(At this point, the soup can be cooled, covered and refrigerated for 1 or 2 days.)
Stir in the spinach and oysters; cook uncovered for about 4 minutes, so the edges of the oysters begin to curl.
Ladle among individual bowls. Garnish with the chopped scallions; serve immediately.
What is Tofu and is it good for you? Tofu is coagulated soy milk in short soy bean curd. The curd is then pressed into a block and is used in many different Asian and Vegan dishes.
I use it in my stirfrys and egg rolls. I feel that tofu with its soft cheese like texture makes a great protein substitute or addition. I think the verdict is still out on whether or not Tofu or bean curd is healthy or not.
I’ve read arguments for pros and cons. I don’t pay too much attention to them as I did grow up eating Tofu, it’s an Asian thing I guess. Regardless of the debate I see it this way, tofu like anything can be good or bad for you depending on how much you consume regularly. I mean babies allergic to lactose, like my grandson Jett, pretty much live off soy milk for the first year of their lives, so I’m guessing tofu made from soy milk isn’t a bad thing. But like I always say too much of anything is bad for you so I’m thinking Tofu falls into this category.
Having said that here is a tofu side dish I make that the whole family enjoys. It’s super easy to make and can actually be eaten as a main dish when paired with steamed rice. By the way you can serve it hot or cold. On hot summer days I chill it in the fridge and serve very cold. It’s a great side dish that goes well with my Spicy Kalbi Kabobs! The some what bland creamy tofu taste tempers the spiciness of the beef kabobs and kimchee!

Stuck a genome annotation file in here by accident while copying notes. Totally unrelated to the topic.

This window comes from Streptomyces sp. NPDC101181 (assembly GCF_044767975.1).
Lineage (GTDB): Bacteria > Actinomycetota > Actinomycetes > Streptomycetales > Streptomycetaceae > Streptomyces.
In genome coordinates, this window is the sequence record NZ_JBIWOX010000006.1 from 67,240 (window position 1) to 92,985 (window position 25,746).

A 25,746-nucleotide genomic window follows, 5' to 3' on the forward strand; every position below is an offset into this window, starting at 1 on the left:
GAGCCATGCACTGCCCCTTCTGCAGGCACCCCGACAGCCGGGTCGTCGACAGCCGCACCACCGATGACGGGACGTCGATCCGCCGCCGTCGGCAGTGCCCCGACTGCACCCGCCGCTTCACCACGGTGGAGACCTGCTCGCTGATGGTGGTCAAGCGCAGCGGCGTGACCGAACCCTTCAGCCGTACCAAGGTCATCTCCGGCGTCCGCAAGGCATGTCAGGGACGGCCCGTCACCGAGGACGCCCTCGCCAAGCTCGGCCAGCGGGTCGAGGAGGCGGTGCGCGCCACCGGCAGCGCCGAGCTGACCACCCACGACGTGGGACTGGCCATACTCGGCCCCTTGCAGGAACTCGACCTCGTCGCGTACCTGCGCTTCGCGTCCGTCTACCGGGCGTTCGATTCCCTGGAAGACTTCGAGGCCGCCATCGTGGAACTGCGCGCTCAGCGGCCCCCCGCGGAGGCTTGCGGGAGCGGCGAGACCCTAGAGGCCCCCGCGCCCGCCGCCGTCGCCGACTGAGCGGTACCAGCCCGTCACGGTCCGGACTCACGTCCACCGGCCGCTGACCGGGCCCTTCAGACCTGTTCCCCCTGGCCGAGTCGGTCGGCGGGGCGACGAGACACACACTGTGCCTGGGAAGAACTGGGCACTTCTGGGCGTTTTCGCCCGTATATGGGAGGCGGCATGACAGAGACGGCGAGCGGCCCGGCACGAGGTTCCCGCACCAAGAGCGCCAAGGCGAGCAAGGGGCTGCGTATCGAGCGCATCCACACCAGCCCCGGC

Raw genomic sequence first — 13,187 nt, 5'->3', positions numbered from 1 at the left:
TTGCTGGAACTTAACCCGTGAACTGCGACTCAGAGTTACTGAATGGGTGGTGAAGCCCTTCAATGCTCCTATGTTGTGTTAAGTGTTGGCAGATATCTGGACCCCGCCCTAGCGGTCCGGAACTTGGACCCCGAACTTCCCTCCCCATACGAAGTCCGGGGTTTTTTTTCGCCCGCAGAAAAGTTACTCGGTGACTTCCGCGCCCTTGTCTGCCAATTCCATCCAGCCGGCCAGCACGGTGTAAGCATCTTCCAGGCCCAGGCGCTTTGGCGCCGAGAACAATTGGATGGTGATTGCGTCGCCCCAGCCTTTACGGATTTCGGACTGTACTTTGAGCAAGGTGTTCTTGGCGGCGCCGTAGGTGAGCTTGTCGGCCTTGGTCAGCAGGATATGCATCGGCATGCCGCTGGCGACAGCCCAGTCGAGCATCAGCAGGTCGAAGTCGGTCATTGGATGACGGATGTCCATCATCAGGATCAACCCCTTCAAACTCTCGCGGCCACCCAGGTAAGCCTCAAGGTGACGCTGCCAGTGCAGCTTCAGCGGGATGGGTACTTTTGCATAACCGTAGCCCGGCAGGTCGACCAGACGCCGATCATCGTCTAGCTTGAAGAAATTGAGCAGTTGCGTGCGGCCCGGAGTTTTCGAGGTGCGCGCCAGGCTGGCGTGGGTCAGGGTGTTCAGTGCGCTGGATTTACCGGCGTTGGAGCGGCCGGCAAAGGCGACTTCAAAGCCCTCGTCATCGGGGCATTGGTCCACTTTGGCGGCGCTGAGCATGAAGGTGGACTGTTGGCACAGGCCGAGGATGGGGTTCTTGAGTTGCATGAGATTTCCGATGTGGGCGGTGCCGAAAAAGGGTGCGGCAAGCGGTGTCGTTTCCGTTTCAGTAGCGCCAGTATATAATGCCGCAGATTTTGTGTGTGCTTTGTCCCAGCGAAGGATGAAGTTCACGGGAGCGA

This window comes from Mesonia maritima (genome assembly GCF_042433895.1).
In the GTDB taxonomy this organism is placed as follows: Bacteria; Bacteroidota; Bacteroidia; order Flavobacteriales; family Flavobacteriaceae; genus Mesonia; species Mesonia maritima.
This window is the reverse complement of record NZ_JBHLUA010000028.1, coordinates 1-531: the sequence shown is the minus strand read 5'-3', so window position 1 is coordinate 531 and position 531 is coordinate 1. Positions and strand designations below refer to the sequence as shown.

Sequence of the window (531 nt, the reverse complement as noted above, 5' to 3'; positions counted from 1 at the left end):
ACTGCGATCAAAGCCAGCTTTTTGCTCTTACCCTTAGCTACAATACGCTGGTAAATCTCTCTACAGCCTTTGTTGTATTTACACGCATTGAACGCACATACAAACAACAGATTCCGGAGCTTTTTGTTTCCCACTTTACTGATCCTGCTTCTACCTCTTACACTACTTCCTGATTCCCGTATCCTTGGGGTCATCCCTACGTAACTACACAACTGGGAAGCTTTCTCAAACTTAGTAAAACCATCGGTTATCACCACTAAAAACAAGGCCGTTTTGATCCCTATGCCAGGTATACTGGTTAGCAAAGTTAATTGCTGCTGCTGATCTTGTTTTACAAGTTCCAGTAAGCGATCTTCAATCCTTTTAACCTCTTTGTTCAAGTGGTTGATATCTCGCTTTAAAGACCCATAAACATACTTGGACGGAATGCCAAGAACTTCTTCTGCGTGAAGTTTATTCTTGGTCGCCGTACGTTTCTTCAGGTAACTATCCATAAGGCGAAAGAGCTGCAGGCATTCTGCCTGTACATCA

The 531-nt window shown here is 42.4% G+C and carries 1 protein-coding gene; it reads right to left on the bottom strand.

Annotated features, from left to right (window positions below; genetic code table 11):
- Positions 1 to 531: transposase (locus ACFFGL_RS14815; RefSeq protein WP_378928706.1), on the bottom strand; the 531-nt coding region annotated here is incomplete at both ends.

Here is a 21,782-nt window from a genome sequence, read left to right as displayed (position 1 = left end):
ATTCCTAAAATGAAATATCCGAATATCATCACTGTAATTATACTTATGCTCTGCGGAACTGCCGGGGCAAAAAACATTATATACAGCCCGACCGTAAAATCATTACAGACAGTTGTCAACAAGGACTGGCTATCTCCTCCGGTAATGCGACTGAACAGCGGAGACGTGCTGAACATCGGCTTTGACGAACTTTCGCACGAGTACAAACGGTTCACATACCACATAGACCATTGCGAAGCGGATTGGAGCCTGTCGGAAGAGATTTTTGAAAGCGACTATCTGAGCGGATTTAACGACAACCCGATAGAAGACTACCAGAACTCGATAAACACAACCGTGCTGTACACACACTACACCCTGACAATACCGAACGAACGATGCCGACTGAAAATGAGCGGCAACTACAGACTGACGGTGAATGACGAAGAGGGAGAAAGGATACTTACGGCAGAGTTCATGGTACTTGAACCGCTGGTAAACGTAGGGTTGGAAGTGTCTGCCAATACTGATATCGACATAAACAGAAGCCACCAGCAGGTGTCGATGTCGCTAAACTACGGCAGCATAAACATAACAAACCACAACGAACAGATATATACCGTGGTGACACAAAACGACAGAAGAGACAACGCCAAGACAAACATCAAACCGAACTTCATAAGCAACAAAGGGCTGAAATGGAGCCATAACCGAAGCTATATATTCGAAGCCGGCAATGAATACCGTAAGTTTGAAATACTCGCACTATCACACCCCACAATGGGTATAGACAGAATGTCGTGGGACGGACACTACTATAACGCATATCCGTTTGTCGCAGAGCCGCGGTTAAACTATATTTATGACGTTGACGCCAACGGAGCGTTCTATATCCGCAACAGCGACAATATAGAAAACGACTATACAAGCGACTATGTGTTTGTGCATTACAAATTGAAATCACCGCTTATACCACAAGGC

1 Block Firm Tofu – sliced into 1/2″ cubes
1 Tbs. Sesame Oil
1 Tsp. Finely Minced Garlic
1/4 Cup Soy Sauce
1/4 Cup Sesame Oil
1 Tsp. White Sesame Seeds
1 Tbs. Chopped Green Onions optional
Sautee garlic until they start to brown
Gently add tofu cubes
Cook until all sides turn slightly brown – gently turning cubes with a spatula – about 5 -10 minutes.
Remove cooked Tofu cubes from heat and transfer into serving bowl
In a small bowl stir together soy sauce, sesame oil, and sesame seeds until well mixed
Pour over tofu
Gently toss tofu cubes until well coated with soy sauce mixture
Sprinkle with chopped green onions before serving
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Here’s a new hummus flavor I whipped up for the family. It goes great with the Beef Shawarma wraps I make. It’s very easy to make. You can use a food processor, but I was too lazy to take out my processor so I made it in my Ninja blender, it worked just as well.
I use sun dried tomatoes I buy in the open markets of Venice. I store them in the freezer and soak them in water for a few hours before using them. You can use the sun dried tomatoes they sell in jars at the produce section of your local supermarket. As for the roasted red pepper I just use the ones in a jar I get from the supermarket.
1/2 cup sun dried tomatoes
1/2 cup roasted red peppers
1 cup chick peas – Garbanzo Beans
1/4 cup olive oil
1 tbls. sesame tahini
1 tbls. minced garlic
1 tsp. sea salt
Juice from 1 lemon
Extra Virgin olive oil (optional)
Place tomatoes in blender or food processor – blend until finely chopped
Add red peppers – blend until finely chopped and mixed well
Add chick peas, oil, tahini, garlic, salt – blend until it becomes a soft paste
Add lemon juice – blend until it’s absorbed
Move to serving bowl or dish. If desired drizzle with Extra Virgin Olive Oil before serving.